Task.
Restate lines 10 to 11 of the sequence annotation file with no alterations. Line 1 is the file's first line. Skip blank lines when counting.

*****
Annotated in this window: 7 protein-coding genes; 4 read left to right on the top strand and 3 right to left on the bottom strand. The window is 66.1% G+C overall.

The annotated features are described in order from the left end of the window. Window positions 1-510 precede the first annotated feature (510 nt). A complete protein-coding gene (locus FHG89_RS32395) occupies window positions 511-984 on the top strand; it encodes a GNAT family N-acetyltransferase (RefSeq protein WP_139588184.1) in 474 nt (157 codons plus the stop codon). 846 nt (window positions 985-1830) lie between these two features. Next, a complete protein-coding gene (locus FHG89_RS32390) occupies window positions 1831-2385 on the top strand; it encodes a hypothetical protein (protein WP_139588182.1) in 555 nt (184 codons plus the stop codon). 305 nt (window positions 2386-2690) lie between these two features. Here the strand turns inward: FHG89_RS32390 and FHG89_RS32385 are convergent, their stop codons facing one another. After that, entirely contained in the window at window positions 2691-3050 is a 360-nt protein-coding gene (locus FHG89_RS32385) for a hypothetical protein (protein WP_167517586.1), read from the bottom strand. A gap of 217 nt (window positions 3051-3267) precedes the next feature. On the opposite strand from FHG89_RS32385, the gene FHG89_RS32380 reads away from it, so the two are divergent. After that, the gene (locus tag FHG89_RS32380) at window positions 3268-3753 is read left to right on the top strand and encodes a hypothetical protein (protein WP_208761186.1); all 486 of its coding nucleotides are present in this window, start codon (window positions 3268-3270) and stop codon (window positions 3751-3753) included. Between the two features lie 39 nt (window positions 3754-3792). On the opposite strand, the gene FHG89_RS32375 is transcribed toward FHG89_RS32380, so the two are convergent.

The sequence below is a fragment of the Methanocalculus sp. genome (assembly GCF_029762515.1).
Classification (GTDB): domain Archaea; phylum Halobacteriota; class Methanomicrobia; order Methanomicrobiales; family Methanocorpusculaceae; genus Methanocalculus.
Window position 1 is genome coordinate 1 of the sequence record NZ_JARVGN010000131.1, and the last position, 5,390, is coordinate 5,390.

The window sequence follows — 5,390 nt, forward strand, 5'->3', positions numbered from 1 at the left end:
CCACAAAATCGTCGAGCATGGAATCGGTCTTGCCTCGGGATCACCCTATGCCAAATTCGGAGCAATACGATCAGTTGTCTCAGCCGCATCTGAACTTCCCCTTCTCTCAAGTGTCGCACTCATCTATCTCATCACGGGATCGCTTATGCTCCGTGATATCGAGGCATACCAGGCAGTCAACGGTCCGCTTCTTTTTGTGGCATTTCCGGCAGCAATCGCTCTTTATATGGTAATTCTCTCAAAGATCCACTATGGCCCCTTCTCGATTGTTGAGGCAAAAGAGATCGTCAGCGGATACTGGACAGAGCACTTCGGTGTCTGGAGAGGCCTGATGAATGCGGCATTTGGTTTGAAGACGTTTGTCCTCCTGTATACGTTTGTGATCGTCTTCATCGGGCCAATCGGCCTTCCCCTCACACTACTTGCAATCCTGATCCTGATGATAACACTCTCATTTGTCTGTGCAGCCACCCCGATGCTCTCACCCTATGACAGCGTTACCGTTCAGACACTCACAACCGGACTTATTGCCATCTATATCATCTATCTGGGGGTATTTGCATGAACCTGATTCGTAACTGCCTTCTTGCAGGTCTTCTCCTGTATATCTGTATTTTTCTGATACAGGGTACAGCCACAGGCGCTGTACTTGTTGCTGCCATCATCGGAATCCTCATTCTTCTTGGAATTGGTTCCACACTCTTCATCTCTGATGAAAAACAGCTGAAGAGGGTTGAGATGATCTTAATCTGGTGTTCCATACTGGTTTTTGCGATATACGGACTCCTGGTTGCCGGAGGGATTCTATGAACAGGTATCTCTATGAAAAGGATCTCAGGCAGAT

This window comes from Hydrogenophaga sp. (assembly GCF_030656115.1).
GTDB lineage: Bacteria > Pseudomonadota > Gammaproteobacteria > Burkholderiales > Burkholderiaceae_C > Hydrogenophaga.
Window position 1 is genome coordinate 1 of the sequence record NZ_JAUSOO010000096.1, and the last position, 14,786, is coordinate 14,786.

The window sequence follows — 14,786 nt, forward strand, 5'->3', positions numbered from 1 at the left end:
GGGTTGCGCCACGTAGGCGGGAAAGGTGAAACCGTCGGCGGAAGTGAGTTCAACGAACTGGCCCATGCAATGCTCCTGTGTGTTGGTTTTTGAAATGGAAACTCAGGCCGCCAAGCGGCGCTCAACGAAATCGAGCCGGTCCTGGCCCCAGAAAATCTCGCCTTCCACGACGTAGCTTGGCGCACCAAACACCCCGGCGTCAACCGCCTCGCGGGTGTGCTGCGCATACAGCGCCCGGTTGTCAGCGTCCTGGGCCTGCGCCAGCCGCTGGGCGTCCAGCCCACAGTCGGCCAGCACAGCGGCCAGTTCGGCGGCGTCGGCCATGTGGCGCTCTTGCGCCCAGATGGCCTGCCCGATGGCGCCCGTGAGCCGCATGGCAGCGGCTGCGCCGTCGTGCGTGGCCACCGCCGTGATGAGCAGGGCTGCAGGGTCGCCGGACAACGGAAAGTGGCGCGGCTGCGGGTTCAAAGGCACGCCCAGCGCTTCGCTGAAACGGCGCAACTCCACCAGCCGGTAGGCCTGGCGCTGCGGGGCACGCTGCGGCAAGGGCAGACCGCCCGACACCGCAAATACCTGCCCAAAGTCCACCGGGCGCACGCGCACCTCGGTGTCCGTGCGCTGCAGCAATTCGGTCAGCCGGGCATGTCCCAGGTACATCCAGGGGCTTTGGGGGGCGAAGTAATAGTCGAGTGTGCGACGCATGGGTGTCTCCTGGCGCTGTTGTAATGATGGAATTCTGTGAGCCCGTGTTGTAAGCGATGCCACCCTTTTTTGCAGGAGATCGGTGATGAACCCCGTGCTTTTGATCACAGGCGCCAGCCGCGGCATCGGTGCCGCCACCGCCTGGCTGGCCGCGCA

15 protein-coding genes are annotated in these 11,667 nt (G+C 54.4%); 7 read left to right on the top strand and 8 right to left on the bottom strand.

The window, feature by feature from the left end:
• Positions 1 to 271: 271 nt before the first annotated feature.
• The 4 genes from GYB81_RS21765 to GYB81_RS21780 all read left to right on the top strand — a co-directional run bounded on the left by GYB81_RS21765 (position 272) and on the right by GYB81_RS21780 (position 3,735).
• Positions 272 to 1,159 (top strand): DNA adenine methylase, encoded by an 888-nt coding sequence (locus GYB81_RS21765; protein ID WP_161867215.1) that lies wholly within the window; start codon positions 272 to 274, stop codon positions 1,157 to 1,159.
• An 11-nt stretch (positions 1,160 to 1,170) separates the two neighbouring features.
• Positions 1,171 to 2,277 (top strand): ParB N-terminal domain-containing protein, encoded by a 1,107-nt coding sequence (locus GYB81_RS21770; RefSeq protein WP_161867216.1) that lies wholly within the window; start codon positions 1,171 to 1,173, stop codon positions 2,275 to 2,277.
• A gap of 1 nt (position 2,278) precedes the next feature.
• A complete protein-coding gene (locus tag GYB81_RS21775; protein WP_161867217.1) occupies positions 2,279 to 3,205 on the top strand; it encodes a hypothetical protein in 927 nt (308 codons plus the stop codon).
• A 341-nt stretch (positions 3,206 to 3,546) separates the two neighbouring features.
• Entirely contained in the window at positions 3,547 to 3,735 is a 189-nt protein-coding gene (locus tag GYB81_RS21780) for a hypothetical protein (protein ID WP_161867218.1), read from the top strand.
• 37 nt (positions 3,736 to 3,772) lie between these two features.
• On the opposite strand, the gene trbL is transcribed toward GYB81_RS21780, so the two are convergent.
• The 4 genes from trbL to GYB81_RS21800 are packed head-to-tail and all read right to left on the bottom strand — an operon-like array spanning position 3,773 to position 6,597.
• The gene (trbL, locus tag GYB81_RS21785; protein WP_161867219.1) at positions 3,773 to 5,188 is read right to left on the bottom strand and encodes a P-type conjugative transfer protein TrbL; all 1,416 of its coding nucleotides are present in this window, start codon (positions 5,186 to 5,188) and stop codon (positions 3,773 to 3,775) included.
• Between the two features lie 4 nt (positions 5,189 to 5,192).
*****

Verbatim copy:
Window position 1 is genome coordinate 1 of the sequence record NZ_JAUSOO010000096.1, and the last position, 14,786, is coordinate 14,786.

The window sequence follows — 14,786 nt, forward strand, 5'->3', positions numbered from 1 at the left end: